The ICTA-ICP building, located in the UAB Campus (Universitat Autònoma de Barcelona), is a research centre in environmental sciences and palaeontology. In accordance with the research fields of the building users, they chose, from the beginning, a building prepared to give an ambitious response to the challenges of sustainability. The building, an isolated volume of five floors of 40x40m2 and two basements, contains the following program: on the ground floor the hall, bar, classrooms, meeting rooms and the administration area; the next 3 floors hold the offices and laboratories; on the roof there are vegetable patches together with the resting areas. The semi basement holds the parking and the engine rooms while the basement contains the warehouses and other laboratories.
Both offices and laboratories are spaces with a lot of internal load and therefore tend to be hot. The building has been designed to take profit from this internal situation in winter while it tends to dissipate it in summer. It has been thought as an adaptable and flexible infrastructure able to suffer changes of use, developing several simultaneous strategies that work complementarily.
A long life and low cost concrete structure with a lot of inertia has been chosen as the main structure, contributing directly to the passive comfort of the building. The quantity of concrete has been optimized distributing its mass in favour of the thermal exchange. It uses a post-stressed concrete slabs with pipes in the central area where the air circulates, in order to build a lighter structure. At the top and bottom of the slab the thermal mass is activated by geothermal energy.
The concrete structure is wrapped and protected by a low cost exterior bioclimatic skin. By installing a greenhouse industrialized system that opens and closes its mechanisms automatically, the solar gain and ventilation are regulated. This way, it is possible to raise the interior temperature naturally and guarantee a base of comfort in the circulation spaces as well as in the in-between spaces.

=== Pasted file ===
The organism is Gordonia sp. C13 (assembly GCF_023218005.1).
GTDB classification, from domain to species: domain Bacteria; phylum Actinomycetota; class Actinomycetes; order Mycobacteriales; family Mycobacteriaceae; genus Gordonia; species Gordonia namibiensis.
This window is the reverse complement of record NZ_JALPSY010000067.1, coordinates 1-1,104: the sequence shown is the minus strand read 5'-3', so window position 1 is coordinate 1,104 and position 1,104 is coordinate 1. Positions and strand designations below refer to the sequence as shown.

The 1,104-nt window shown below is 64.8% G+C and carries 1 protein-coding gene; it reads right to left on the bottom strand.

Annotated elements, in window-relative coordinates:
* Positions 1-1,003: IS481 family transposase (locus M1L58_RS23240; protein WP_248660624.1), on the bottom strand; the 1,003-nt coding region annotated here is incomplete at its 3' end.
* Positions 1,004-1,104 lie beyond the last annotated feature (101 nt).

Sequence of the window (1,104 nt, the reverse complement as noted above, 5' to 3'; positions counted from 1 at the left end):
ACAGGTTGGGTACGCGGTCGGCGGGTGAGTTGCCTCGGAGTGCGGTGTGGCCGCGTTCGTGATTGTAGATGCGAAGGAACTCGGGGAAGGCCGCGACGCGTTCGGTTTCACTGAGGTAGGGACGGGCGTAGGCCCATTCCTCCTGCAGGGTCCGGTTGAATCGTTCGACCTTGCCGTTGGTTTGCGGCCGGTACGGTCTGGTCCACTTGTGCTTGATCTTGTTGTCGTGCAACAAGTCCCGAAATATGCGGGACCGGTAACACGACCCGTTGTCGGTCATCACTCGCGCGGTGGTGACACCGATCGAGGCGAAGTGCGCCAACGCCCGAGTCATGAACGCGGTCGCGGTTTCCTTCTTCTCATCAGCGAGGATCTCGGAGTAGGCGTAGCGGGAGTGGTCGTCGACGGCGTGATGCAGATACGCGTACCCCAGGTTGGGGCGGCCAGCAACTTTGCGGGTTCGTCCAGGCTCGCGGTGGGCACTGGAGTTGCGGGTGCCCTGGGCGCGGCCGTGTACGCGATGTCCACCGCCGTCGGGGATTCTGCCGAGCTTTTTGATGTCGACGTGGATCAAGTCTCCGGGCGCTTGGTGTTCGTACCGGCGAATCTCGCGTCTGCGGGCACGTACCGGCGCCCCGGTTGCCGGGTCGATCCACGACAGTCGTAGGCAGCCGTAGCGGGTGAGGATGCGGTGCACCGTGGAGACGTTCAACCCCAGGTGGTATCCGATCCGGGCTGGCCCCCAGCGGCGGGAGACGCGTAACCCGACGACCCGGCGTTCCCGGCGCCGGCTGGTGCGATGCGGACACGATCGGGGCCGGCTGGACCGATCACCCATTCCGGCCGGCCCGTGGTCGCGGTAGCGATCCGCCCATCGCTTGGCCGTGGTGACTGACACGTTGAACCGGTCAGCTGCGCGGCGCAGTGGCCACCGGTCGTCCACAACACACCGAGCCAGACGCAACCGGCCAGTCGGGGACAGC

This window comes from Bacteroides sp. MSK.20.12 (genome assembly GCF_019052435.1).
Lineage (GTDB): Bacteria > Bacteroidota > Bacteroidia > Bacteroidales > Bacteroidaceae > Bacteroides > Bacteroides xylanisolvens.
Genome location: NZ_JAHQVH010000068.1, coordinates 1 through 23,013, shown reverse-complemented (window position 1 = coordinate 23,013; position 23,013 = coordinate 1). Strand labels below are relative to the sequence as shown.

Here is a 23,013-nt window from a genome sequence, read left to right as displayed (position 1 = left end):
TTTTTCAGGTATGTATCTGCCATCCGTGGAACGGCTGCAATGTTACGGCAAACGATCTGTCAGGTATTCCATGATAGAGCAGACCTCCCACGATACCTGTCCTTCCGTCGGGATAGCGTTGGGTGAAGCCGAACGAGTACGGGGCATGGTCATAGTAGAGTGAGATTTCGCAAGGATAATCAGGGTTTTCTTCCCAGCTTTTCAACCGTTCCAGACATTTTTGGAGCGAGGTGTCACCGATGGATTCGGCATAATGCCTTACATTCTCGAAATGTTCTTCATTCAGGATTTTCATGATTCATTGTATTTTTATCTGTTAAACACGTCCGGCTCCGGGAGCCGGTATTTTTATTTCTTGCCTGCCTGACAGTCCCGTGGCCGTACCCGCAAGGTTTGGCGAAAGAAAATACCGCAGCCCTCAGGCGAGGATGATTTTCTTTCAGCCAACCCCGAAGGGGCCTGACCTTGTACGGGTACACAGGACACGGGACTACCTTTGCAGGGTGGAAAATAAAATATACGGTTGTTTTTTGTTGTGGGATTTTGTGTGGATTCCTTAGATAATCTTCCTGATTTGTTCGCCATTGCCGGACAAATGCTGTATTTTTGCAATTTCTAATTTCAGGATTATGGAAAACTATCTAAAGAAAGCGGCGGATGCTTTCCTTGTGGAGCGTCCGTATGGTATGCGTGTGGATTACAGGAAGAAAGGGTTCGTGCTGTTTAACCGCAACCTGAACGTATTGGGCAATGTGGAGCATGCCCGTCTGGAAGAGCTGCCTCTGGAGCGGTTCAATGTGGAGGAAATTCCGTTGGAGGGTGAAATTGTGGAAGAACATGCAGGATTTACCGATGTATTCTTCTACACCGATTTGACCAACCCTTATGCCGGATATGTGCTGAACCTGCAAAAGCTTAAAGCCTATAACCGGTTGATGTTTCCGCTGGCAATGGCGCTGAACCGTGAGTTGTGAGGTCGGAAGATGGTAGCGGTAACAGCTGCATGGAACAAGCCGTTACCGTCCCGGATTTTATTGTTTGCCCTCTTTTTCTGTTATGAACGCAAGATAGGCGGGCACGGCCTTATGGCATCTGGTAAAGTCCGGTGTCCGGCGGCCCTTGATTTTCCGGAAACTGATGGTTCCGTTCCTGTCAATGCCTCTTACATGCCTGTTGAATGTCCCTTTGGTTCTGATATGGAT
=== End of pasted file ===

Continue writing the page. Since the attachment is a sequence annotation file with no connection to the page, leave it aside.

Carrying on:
In the middle of the building four patios, with stairs that connect the different levels at certain points, guarantee light and ventilation in all workspaces reducing the consumption of artificial lighting. These patios, as well as the in- between spaces and the perimeter gallery, contain several plant species that allow to improve the comfort through the adjustment of the humidity gradient.
The building also takes advantage of the contact of the two basements with the terrain to pre-acclimatize the air renovations of the building through two air chambers: one generated by “PI” beams that make up the retaining walls and the other, the air chamber underneath the basement floor.
. Wooden boxes
Inside this improved climate there are well-insulated wooden boxes, with practicable glass openings that help to achieve the comfort conditions of the workspaces. The distribution of these boxes is different on each floor depending on the needs of each user creating generous and indeterminate interstitial spaces. These spaces link with the circulations generating more informal meeting and resting areas.
. Climate and management
The building has been designed to host three types of climates associated with different intensities of use: Climate A: in-between spaces, that are exclusively acclimatized/heated by passive and bioclimatic systems; Climate B: offices, that combine natural ventilation with radiant and semi-passive systems; Climate C: laboratories and classrooms that have a more hermetic and conventional functioning.
Each type of climate has its own associated systems. The behaviour of the building is monitored and controlled by an automatic computer system that processes and manages an important set of information in order to optimize both comfort and energy consumption. The system has been programmed in favour of the maximum passive behaviour of the building and to minimize the use of non-renewable energy sources. The building reacts and adapts constantly, opening and closing itself, activating and deactivating itself, managing to use all the natural possibilities offered by the environment; therefore the comfort perception is much more real, less artificial than usual.
A mineral material with a lot of thermal inertia and long service life has been chosen for the structure combined with low environmental impact materials for the secondary partitions. It has been a priority the use of organic or recycled materials and dry constructive systems as much reversible and reusable as possible
The building optimizes the whole water cycle by reducing the demand and consumption through the reuse of rainwater, greywater, yellow and waste water.